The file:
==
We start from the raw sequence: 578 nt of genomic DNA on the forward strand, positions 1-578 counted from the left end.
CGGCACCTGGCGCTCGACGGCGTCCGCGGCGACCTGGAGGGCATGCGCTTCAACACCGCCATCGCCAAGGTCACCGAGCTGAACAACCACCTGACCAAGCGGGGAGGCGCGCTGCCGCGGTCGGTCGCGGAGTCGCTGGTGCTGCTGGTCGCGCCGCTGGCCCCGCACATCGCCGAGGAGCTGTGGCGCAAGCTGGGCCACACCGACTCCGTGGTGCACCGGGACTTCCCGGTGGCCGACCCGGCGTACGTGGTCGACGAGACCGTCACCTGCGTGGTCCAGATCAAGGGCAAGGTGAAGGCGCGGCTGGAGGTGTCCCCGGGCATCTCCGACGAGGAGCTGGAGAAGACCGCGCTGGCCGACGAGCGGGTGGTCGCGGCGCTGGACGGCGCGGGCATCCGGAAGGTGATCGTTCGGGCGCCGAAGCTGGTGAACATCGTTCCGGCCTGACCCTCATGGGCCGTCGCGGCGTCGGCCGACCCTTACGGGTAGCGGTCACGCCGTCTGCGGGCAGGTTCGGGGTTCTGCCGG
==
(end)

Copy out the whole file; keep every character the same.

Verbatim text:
We start from the raw sequence: 578 nt of genomic DNA on the forward strand, positions 1-578 counted from the left end.
CGGCACCTGGCGCTCGACGGCGTCCGCGGCGACCTGGAGGGCATGCGCTTCAACACCGCCATCGCCAAGGTCACCGAGCTGAACAACCACCTGACCAAGCGGGGAGGCGCGCTGCCGCGGTCGGTCGCGGAGTCGCTGGTGCTGCTGGTCGCGCCGCTGGCCCCGCACATCGCCGAGGAGCTGTGGCGCAAGCTGGGCCACACCGACTCCGTGGTGCACCGGGACTTCCCGGTGGCCGACCCGGCGTACGTGGTCGACGAGACCGTCACCTGCGTGGTCCAGATCAAGGGCAAGGTGAAGGCGCGGCTGGAGGTGTCCCCGGGCATCTCCGACGAGGAGCTGGAGAAGACCGCGCTGGCCGACGAGCGGGTGGTCGCGGCGCTGGACGGCGCGGGCATCCGGAAGGTGATCGTTCGGGCGCCGAAGCTGGTGAACATCGTTCCGGCCTGACCCTCATGGGCCGTCGCGGCGTCGGCCGACCCTTACGGGTAGCGGTCACGCCGTCTGCGGGCAGGTTCGGGGTTCTGCCGG